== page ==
Saturday, December 13, 2014

Christmas Coda 32

Carey and Walter from Slings and Arrows



“Everything is not a joke,” Walter said.

Which was a clue to how tense he was about the upcoming Christmas dinner with his father and his father’s new wife. Walter usually liked Carey’s sense of humor.

“I don’t think everything is a joke,” Carey said, surprised.

“Of course you do.” That was so unfair it almost seemed like Walter was trying to pick a fight. Which really was out of character.

Carey didn’t enjoy confrontation and he sure as hell didn’t want to fight with Walter, so he was quiet. Walter turned away and walked to the frost-edged window of the apartment, staring bleakly out at the night. In the raw silence, Carey could hear the departing wail of distant train.

“Maybe you shouldn’t go,” Walter said finally.


“Come. To Christmas,” Walter said tersely. He turned to face Carey, his gold-rimmed spectacles glinting blankly, his expression withdrawn.

It was unexpected and painful. So painful that it took Carey a moment to say, “Look, Walt. I…know how to act in public. I’m not going to chew with my mouth open or talk about what we do in bed.”

Walter’s expression went tighter, closed like a fist.

“I don’t…understand,” Carey said at last.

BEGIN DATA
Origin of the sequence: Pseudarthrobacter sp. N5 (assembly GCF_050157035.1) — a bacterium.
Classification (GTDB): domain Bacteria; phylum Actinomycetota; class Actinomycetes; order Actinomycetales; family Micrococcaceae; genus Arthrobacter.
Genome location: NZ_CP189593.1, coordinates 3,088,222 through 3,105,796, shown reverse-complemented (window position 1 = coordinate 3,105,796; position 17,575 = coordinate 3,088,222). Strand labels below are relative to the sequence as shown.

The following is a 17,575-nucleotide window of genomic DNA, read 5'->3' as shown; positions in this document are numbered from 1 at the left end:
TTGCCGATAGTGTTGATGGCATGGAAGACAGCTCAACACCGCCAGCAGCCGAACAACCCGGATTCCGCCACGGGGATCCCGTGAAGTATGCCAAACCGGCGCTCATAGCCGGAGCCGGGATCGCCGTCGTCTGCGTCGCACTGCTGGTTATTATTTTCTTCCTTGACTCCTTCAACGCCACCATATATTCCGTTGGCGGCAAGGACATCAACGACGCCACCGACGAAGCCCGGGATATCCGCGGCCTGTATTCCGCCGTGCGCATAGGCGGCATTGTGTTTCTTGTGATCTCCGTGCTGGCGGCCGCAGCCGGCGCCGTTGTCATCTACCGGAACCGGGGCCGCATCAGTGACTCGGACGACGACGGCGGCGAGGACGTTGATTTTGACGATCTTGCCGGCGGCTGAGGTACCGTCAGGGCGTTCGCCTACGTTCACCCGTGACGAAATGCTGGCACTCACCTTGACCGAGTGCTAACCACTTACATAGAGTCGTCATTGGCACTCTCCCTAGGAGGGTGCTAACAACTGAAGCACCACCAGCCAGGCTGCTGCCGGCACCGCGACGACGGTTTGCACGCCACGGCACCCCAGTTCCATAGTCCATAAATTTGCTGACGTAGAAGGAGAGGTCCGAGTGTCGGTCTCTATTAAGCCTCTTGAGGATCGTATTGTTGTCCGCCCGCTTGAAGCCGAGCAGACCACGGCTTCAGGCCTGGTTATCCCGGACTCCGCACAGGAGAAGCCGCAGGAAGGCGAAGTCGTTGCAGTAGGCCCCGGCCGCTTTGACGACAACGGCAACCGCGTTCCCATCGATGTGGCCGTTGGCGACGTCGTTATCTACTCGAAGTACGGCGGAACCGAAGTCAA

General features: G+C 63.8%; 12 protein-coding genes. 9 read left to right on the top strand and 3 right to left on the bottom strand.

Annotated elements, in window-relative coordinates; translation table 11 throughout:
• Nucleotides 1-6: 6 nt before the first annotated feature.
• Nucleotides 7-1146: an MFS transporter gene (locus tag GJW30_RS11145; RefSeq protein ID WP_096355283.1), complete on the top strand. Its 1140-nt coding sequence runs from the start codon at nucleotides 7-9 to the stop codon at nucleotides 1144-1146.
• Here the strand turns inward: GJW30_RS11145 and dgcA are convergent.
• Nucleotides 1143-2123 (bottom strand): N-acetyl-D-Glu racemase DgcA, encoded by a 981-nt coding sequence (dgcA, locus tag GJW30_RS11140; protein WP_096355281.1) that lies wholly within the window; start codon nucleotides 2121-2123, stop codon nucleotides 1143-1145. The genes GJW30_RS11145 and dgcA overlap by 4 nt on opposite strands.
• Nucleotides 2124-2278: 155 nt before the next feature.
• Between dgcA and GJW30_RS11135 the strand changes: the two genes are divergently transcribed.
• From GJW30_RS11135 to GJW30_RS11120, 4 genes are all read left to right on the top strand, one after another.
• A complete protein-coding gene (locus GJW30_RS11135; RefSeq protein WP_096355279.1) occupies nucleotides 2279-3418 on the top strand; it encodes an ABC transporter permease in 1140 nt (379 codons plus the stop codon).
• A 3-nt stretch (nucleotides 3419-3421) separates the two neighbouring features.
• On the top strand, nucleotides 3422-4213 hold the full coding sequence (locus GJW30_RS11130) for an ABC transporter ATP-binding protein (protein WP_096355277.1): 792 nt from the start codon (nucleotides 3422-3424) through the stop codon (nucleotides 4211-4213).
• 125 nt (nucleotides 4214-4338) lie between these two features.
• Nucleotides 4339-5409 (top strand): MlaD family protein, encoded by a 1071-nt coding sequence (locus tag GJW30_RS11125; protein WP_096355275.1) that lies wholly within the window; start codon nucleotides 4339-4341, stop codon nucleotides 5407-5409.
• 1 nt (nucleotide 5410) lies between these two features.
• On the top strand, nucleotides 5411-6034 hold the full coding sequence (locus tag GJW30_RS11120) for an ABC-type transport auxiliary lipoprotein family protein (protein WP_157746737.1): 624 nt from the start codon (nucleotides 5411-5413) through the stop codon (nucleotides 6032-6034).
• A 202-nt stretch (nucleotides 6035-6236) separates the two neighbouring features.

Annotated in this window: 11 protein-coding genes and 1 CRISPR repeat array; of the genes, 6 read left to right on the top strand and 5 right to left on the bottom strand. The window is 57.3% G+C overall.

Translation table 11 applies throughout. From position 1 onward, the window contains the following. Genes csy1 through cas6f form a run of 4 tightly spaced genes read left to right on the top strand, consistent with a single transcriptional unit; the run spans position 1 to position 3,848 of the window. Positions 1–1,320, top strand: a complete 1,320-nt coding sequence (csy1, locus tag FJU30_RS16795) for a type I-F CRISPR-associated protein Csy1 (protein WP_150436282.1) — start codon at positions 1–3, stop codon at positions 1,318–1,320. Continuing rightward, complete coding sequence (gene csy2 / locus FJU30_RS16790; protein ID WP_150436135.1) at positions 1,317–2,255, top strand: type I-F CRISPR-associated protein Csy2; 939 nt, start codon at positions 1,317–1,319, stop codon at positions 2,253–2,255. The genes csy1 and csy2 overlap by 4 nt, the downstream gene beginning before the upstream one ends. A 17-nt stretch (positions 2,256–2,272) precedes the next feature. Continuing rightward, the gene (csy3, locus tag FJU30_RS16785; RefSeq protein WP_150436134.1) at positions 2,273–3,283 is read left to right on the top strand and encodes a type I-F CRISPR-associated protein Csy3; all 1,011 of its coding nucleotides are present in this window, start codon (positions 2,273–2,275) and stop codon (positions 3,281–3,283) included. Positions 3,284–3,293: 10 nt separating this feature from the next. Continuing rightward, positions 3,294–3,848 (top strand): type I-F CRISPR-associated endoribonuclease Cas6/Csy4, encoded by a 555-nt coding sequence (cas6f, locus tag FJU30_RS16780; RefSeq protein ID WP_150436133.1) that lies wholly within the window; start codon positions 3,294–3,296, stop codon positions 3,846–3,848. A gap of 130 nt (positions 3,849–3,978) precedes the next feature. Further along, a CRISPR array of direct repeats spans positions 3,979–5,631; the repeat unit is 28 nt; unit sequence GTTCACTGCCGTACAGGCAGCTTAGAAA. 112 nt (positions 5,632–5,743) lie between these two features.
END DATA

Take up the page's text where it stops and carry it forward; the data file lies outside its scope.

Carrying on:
“I’ve changed my mind,” Walter said with the same cold preciseness he used to use back when he’d been Dr. Bing’s teaching assistant rebuffing all slackers and goof-offs. “I don’t think it would be a good idea for you to come with me. You can go to your parents, correct? They’ll be happy to have you stay for a few days. We both know you’ll have a better time there.”

Carey swallowed. He was afraid the sound was audible. But Walter’s expression did not change. He was not going to relent. He did not want Carey to go with him. It was that simple. Simple as an arrow through the heart.

Carey said stiffly, “In that case, maybe I should just leave tonight.” He couldn’t imagine lying next to Walter in that perfectly appointed bedroom with all this between them. Hurt. Anger. Bewilderment.